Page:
An alternative to Adamantas for stunning sunsets is the secluded former fisherman’s village of Klima. This tiny enclave is at the foot of the towering hills where the main town of Plaka overlooks the island, and is a short distance from where the world famous Venus of Milo was discovered almost two centuries ago (and which now resides in Paris’ Louvre museum). Klima is a picturesque spot of now designer bungalows where once grizzled fishermen stored their boats and mended their nets. Pick your spot and order some Prosecco (or Mastixa, as I did) and enjoy another glorious Mediterranean sunset.
Greek island life comes alive after the sunset, and men and women both dress to impress when they walk in the villages looking for a restaurant. We loved pretty much everyplace we went to on Milos, with most of them offering freshly caught seafood, as well as traditional greek cuisine. Don’t forget to try out the vibrant dinner scene centered around the main square and church of Plaka.
After a calm week at Milos we boarded the ferry for a final few days on Mykonos, the hedonistic cousin to the tranquil, beautiful Milos. The reputation as a gay mecca is still justified, with what seemed like half of the tens of thousands of tourists being gay men of all shapes, colors, sizes, and ages. It was truly a shocking contrast to the more subdued (but still very gay friendly) Milos. While in years past there were a larger number of gay bars, clubs, and venues to choose from (one of my favorite locales, the piano bar Montparnasse in Little Venice is no longer there), there are still a handful to chose from for your gay nightlife experience.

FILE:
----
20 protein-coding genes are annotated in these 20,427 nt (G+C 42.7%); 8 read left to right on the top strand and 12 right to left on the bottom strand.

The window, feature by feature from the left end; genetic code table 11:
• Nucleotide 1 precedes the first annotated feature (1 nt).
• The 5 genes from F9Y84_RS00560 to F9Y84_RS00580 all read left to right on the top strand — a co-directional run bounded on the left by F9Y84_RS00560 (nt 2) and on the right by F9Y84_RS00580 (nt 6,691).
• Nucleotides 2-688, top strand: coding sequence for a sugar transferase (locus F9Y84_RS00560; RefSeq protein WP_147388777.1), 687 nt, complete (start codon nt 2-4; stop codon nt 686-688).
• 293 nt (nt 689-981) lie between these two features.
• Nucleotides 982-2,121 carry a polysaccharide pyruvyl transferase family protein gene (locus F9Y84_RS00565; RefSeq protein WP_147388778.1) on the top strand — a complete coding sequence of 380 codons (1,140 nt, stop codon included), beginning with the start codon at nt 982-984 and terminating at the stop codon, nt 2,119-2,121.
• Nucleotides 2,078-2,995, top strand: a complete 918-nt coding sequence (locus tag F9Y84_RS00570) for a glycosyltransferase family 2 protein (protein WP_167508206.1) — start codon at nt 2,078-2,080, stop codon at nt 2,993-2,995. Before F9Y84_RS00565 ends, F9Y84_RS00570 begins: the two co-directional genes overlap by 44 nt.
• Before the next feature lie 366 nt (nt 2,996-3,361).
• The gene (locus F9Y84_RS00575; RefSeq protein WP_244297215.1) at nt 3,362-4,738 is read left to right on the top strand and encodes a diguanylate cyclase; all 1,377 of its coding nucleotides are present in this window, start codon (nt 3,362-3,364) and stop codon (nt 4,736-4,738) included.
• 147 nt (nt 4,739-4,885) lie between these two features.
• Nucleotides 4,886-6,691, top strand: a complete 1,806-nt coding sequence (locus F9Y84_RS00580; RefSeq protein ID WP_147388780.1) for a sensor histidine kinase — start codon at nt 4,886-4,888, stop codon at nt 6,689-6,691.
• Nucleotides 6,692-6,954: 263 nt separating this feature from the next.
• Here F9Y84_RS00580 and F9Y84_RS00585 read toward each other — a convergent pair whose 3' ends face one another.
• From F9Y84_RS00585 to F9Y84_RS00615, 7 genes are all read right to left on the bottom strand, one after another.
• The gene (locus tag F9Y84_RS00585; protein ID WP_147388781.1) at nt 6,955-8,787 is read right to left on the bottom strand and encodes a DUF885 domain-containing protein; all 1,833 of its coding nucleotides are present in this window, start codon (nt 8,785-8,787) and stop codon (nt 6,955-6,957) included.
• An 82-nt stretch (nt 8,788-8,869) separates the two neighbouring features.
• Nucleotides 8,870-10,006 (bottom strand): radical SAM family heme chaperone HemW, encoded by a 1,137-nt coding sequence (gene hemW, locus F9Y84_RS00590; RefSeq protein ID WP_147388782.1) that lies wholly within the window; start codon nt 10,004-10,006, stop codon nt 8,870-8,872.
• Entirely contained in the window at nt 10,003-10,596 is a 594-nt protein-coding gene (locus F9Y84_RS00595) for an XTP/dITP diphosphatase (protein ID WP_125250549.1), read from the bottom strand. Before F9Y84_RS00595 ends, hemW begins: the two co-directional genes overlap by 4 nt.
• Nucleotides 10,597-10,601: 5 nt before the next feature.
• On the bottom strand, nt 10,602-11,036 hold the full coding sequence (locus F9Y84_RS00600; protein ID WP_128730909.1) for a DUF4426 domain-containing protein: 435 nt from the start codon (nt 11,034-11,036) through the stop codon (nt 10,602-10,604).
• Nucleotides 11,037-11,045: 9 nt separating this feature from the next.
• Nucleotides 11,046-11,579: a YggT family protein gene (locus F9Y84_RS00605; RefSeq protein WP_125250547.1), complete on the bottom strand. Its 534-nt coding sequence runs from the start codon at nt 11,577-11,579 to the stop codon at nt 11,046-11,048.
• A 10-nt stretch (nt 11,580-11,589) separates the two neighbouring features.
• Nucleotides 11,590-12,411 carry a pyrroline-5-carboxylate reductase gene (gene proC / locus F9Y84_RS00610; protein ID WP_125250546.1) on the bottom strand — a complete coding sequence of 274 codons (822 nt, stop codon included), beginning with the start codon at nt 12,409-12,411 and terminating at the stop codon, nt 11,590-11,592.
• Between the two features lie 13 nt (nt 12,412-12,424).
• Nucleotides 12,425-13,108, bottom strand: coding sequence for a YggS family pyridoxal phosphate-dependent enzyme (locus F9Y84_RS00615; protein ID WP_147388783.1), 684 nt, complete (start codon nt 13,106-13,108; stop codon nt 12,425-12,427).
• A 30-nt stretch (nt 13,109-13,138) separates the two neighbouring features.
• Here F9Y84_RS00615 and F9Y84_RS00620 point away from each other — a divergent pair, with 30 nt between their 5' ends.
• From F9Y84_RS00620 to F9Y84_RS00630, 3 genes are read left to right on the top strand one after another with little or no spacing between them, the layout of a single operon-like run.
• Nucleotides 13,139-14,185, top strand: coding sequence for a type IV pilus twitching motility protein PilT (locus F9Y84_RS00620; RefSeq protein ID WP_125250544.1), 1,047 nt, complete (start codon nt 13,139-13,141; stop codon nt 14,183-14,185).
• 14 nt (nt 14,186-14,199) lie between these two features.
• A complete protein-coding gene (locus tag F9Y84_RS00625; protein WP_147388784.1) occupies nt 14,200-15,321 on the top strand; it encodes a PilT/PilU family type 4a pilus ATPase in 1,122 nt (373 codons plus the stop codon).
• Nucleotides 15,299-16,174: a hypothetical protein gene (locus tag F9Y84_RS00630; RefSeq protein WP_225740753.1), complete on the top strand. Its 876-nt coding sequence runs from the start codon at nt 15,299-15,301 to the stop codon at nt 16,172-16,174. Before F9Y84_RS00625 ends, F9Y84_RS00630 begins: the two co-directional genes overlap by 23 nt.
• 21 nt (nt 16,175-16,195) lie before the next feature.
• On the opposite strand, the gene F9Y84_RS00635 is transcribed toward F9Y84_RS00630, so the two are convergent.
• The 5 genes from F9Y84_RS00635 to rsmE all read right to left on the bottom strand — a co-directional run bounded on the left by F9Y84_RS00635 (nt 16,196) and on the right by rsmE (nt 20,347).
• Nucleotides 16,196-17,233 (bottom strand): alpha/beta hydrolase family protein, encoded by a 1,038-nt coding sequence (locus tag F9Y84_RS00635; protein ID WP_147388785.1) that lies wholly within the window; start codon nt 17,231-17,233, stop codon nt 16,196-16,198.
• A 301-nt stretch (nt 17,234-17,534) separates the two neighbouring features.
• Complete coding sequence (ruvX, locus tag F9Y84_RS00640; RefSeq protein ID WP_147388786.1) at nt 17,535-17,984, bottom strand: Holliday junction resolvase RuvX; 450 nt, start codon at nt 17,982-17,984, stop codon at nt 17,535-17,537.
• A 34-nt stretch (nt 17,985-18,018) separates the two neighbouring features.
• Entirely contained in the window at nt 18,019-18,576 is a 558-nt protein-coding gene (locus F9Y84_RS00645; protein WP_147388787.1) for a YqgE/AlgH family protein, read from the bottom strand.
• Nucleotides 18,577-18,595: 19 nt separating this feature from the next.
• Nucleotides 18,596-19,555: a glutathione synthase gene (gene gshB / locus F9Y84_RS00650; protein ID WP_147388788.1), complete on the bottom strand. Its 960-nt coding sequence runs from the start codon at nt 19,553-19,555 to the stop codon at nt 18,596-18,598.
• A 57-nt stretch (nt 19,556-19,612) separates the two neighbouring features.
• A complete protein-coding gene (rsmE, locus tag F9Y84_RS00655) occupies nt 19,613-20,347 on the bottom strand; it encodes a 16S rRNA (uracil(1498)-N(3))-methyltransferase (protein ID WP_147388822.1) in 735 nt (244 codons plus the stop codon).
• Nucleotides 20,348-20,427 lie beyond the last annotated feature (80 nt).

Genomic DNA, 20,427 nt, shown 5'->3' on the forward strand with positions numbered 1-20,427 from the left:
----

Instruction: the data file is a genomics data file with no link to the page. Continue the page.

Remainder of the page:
This year marks the last year for the Elysium as a gay resort. Its mythic sunset drag shows were a source of bemusement for decades, but the hotel has been sold to Egyptian investors and will be transformed into a boutique resort catering to a different clientele. Not to worry, there are still plenty of hotels to choose from, as well as Air BnB villas and houses scattered across the island. We always stay at the same place, the lovely Hotel Nazos across the street from the Elysium, where the family that owns the hotel look after our every need, including incomparable sunset drinks from our room’s patio.
Most gay visitors to the island flock to either Elia or Super Paradise beaches, both of which are among our favorites as well, but there are still smaller surprises to discover. For a genuine beach greek taverna experience, with perhaps the best sunset and dinner to find on Mykonos, I recommend Joanna’s Nikos Taverna at Megali Apo beach just a short walk from the iconic windmills at Little Venice. Make sure you call a couple of days in advance for a reservation, and save a glass of Mastixa for me.
“This post is solely the opinion of this contributing writer and may not reflect the opinion of other writers, staff, or owners of Instinct Magazine.”